Journalist and activist Mazen Darwish
Reporters without Borders has honoured journalist and activist Mazen Darwish for his tireless campaigning for freedom of expression in Syria. Since February, he has been held in a Syrian prison and reportedly tortured.
\"In Syria, being a journalist is like walking through a minefield,\" said Mazen Darwish in a March 2011 interview in Damascus. \"Nobody can tell when a mine is going to explode,\" he said.
The 38-year-old reporter knows that all too well, having spent eight years fighting for free expression in Syria without caving to government pressure. At the end of 2004, he founded the Syrian Centre for Media and Freedom of Expression (SCM). The SCM fought for journalists\' rights and supported them in disputes with Syrian authorities through February 2012, when Darwish and several of his colleagues were arrested.
The SCM regularly published reports on free speech violations and on the working conditions Syrian journalists face. The group also collected and publicised cases of bloggers and other figures active in media who had gone missing. Ultimately, the SCM advocated reforming media law in Syria.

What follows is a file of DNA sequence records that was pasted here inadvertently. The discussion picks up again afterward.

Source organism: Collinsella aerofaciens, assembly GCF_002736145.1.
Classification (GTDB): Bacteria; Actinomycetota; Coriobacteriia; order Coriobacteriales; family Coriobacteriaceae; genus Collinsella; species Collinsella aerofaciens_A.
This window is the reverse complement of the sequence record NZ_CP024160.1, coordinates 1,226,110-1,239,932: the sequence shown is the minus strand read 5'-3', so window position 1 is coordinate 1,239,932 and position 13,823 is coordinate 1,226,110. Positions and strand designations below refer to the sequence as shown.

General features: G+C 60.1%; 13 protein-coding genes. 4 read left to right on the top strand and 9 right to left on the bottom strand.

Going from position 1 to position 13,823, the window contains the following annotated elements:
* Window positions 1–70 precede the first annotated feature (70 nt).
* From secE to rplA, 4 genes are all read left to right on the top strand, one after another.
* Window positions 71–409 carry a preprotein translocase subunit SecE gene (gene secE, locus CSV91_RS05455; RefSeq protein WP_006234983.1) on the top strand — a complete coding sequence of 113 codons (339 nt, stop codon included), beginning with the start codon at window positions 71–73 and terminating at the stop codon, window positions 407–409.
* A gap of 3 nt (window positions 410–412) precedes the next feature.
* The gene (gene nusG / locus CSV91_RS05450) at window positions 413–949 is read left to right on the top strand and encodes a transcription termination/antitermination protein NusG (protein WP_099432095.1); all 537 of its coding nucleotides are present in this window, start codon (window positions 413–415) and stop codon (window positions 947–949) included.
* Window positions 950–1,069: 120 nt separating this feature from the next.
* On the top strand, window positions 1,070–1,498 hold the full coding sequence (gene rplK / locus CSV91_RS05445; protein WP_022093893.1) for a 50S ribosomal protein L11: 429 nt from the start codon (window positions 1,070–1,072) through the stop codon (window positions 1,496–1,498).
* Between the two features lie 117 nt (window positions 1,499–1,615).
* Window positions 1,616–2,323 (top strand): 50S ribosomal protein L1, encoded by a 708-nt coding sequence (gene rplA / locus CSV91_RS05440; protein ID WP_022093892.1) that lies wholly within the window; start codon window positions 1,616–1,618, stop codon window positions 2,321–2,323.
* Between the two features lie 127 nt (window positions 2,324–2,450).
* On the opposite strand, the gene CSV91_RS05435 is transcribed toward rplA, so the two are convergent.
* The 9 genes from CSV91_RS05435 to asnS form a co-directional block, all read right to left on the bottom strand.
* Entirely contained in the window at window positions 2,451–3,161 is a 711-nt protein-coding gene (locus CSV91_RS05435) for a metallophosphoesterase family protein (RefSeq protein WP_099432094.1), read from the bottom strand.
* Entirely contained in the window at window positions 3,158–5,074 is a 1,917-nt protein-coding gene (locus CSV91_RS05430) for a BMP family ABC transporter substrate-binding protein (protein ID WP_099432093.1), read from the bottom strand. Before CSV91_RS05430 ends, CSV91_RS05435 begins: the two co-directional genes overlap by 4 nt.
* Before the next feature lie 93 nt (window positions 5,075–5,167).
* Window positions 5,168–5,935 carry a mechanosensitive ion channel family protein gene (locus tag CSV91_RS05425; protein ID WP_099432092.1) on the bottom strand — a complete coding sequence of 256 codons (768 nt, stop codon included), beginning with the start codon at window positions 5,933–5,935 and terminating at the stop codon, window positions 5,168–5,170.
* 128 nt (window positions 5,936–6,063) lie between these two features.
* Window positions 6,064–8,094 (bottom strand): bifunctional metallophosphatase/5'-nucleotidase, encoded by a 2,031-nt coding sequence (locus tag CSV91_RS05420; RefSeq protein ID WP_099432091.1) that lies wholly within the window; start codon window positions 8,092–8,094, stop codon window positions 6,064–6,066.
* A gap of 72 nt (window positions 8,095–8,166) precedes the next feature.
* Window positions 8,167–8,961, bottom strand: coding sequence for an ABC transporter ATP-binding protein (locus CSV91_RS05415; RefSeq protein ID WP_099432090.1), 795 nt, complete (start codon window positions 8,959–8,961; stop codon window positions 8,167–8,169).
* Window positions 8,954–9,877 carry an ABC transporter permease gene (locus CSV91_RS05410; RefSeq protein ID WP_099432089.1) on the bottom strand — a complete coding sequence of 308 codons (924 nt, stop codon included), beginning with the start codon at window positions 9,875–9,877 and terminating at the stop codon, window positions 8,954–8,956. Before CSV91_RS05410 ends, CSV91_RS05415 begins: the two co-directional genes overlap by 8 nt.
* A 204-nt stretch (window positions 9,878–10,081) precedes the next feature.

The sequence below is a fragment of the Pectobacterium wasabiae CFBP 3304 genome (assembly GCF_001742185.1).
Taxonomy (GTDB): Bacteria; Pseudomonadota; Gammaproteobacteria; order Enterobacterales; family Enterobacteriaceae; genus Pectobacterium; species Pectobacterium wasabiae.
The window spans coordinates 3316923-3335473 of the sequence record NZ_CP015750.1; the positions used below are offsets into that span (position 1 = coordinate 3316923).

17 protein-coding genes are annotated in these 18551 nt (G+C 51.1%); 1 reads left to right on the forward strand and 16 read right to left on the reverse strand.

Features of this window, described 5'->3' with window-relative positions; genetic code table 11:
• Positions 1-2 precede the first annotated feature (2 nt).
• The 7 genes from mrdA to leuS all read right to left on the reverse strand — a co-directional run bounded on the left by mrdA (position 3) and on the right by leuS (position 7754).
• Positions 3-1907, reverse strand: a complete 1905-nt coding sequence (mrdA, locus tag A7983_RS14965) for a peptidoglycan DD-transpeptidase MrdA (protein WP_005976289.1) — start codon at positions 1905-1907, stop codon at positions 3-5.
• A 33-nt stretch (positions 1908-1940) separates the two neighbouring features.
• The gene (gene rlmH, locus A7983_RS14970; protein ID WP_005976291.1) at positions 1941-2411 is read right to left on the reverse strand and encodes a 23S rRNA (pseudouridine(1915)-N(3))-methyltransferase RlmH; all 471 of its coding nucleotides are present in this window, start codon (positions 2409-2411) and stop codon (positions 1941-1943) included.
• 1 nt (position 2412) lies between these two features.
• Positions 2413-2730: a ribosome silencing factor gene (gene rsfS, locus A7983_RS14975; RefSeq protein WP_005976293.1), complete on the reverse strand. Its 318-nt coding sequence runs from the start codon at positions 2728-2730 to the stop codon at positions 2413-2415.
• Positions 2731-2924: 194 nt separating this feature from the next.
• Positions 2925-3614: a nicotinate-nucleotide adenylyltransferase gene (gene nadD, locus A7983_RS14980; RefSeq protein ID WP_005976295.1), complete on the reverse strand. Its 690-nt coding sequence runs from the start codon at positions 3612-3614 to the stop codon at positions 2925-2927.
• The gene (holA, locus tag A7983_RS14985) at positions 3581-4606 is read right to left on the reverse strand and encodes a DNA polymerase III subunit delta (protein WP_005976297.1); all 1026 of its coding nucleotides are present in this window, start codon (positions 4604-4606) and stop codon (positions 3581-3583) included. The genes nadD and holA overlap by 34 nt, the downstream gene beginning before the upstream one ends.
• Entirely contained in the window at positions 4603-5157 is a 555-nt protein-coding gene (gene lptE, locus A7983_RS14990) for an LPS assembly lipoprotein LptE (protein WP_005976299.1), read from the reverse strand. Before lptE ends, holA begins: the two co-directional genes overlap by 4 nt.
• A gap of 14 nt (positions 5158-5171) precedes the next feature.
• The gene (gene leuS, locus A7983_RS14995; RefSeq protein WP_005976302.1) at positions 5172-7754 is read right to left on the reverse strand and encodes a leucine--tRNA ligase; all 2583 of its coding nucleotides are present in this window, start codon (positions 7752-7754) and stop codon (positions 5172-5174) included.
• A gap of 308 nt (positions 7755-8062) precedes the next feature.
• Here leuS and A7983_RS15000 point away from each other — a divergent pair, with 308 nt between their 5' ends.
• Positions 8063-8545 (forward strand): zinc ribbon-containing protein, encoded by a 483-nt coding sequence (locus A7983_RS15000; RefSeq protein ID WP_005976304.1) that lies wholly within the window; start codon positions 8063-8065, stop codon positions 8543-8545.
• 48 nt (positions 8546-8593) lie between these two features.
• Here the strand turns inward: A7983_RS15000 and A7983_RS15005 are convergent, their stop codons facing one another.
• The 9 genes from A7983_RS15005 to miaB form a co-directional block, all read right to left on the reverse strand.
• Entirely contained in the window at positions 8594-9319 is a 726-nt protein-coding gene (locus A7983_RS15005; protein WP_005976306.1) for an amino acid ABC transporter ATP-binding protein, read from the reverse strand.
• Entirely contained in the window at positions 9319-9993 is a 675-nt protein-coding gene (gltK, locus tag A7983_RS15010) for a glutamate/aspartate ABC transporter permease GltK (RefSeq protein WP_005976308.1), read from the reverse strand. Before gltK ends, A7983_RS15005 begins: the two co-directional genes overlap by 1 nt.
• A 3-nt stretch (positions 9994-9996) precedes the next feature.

In the past, Darwish tried to register the SCM in Syria as a non-governmental organisation, but without success. He said that Syrian government leaders were extremely sensitive to, if not even hostile to, NGOs and other activities within civil society.
\"It\'s as if you were committing some huge sin,\" Darwish said of authorities\' suspicion.
Again and again, Syrian officials tried to disrupt the SCM\'s work, repeatedly closing the centre. Darwish was also bullied by the state. He was imprisoned multiple times, had to check in with security authorities and was prevented from leaving the country. Nonetheless, he continued to promote his cause.
\"I grew up in a political family,\" he claimed. His father was persecuted for years on political grounds, and his mother was active in a number of pro-Palestinian organisations.
Since the rebellion against President Bashar al-Assad\'s dictatorship began in early 2011, Syrian journalists and human rights activists live in more danger than before. Reporters Without Borders reports that 17 journalists have been killed this year in Syria, and that 21 have been arrested. The latter group includes Mazen Darwish, who serves as director of the Syrian Centre for Media and Freedom of Expression.
On February 16 security forces stormed the SCM\'s office in Damascus, arresting Mazen Darwish and fellow activists. Where he has been held since is unknown. Contact with the outside world is prohibited, but Reporters Without Borders has obtained information that Darwish is being tortured and in a troubling state of health.
Source: Deutsche Welle